Tuesday, September 21, 2010

Fully Fleeced

(raw alpaca fleece)

We have been researching the viability of becoming a fiber farm. We're almost 100% certain we'll be getting Gulf Coast Sheep late next year. This past weekend I had an opportunity to visit a fiber convention. The Florida Fiber In is a great (free) yearly event for all types of fiber enthusiasts. I met so many people that knitted, spun, crocheted, owned fiber stores, owned animals, and processed fibers. I made contacts and forgot all my business cards at home.

Even with all the chatting and eating and demos and more chatting, I still was able to finish one bobbin that's been sitting on the wheel for weeks. I'm pleased with my progress on the wheel. I'm getting good at creating a consistent, uniform thread. I'm starting to tell the differences between fibers by look and feel.

Like this Merino/Tussah silk blend. I picked this up to make a scarf for me for the winter. I'm still not confident (or have enough fiber) to create product for sale yet. So, much of what I spin now is either practice or personal projects and gifts. I hope within the next six months to a year I'll be able to offer spun yarn for sale and within 18 months offer raw, rovings and yarn from our own animals.

Here is that same roving spun up. For this I'm going for a thick/thin variation. I'm purposely making it this way. I love the subtle colors.

As for the sheep, I have a date with a flock in early October. I'm over a hundred pages into the Living with Sheep: Everything You Need to Know to Raise Your Own Flock book and it's just a wealth of information. Now, I'm exploring the logistics and budget for our own flock of sheep. Trying to decide if we want to keep it simple or jump in fully fleeced.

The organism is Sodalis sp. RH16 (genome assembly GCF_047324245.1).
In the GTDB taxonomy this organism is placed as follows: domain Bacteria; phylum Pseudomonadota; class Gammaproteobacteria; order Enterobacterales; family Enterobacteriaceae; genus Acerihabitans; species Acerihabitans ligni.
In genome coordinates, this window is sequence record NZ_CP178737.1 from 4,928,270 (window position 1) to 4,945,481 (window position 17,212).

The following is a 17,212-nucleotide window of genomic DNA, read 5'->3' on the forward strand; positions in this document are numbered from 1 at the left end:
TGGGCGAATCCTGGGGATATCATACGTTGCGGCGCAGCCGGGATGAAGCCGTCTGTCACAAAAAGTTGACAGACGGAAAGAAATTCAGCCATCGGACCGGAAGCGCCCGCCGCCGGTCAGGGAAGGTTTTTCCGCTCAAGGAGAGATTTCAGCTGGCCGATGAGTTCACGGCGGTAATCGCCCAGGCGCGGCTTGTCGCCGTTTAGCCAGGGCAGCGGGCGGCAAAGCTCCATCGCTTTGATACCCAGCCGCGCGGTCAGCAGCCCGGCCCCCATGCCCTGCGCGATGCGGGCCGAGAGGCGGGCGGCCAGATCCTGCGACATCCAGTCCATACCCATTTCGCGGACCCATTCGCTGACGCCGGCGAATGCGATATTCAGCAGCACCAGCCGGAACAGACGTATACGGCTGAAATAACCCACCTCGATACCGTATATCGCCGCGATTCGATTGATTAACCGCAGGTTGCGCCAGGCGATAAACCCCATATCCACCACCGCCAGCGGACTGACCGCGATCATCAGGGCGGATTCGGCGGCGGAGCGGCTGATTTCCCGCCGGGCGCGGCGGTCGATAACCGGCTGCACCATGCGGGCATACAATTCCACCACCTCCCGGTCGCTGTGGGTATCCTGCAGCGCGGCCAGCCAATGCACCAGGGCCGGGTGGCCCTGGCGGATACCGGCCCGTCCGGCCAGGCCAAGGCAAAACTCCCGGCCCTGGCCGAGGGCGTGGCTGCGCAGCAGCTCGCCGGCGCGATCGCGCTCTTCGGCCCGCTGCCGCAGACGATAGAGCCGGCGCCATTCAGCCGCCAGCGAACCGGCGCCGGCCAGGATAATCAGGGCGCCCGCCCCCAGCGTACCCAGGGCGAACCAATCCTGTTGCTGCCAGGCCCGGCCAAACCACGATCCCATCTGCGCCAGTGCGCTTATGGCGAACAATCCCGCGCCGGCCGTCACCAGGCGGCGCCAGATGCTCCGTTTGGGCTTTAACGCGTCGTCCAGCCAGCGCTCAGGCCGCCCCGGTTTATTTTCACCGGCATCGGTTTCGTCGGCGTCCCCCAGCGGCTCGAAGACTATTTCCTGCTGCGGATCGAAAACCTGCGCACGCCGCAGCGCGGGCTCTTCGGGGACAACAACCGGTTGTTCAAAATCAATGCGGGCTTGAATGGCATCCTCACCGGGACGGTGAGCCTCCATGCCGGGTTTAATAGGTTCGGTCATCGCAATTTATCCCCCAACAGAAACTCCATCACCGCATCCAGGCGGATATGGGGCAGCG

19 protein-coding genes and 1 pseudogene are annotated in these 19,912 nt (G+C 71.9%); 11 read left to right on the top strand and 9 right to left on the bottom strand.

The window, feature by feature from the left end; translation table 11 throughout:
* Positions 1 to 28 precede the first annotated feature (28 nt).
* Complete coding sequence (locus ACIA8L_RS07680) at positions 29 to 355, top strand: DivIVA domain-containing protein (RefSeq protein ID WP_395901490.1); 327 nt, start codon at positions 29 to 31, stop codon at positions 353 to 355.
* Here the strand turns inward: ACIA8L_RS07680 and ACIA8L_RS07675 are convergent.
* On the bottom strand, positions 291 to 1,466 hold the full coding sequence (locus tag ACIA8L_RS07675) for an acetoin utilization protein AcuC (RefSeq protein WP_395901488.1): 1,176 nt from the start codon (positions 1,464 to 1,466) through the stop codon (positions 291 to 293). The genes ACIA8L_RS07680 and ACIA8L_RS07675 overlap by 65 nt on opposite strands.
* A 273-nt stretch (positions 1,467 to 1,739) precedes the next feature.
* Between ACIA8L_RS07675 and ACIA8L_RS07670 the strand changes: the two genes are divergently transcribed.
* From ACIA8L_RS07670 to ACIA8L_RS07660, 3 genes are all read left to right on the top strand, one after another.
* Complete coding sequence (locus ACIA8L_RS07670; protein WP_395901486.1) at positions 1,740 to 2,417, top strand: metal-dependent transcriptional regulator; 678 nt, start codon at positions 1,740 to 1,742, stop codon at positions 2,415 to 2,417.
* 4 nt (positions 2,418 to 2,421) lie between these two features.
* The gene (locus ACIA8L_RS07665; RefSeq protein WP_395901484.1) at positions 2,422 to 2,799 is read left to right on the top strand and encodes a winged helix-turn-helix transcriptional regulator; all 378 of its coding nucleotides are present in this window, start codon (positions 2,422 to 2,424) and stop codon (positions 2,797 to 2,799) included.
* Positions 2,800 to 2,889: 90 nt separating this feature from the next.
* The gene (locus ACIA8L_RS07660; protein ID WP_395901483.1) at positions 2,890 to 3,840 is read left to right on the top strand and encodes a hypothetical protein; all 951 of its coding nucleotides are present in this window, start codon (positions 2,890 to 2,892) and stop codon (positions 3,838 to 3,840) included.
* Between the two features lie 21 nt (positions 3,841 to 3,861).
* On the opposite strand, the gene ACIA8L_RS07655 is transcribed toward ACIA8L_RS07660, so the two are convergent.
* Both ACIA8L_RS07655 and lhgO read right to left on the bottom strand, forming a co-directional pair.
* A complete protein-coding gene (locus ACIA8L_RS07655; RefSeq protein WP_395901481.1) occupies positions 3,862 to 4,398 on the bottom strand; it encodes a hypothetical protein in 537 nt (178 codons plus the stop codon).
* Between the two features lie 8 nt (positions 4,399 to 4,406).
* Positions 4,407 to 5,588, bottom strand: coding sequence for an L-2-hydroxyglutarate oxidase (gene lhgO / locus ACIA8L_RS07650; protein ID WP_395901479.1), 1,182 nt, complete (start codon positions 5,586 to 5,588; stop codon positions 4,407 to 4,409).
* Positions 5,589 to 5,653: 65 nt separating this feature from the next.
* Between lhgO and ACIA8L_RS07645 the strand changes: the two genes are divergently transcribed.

Thursday, September 16, 2010

in the details

In my exhuberance yesterday to announce Rob's acceptance of a new job offer I suppose I was a little vague in the details. The new job is up near our land which is currently about three hours one way from where we are now.

We're hurrying to get the electric service started but the steps to get it done just flat out take time to accomplish. We're pretty sure it won't be up by the October 11th new job start date. So, we're scrambling to figure out where Rob will stay, when we'll join him and how quickly we can get the shabin done to at least give him a place to eat, plug in an alarm clock, sleep and shower. Being late, starving and body odor might be a deal breaker on the new job.

Right now we're also a one car family. Rob's Trooper died a few months back and his mom and step-dad have been godsends lending us their spare vehicle but car repairs are taking a back seat to living arrangements. The cost of the fix is much more than a cheap A-to-B car so we're looking around for something he can drive back and forth to work while he stays up there. We have a few more weeks we can borrow and then we're back to one again.

We haven't decided when exactly we're going to join him. The shabin completion is tantamount to moving. I have to have stairs to the loft, I can't just chuck a three-year-old up there to sleep. I have to have some semblance of a toilet for midnight potty runs. We're working on it, but again it takes time. That damn clock is frustrating to no end.

I'm digging through everything we own as I plan the biggest yardsale of our lives. Our weekends are filling up quickly between now and the 11th. We're working on getting it done. The next few months are going to be some of the busiest, hardest, tension-filled and agonizingly powerless months of our lives. So, if I'm grouchy, absent, vague or unavailable I apologize in advance.

Wednesday, September 15, 2010

oh my...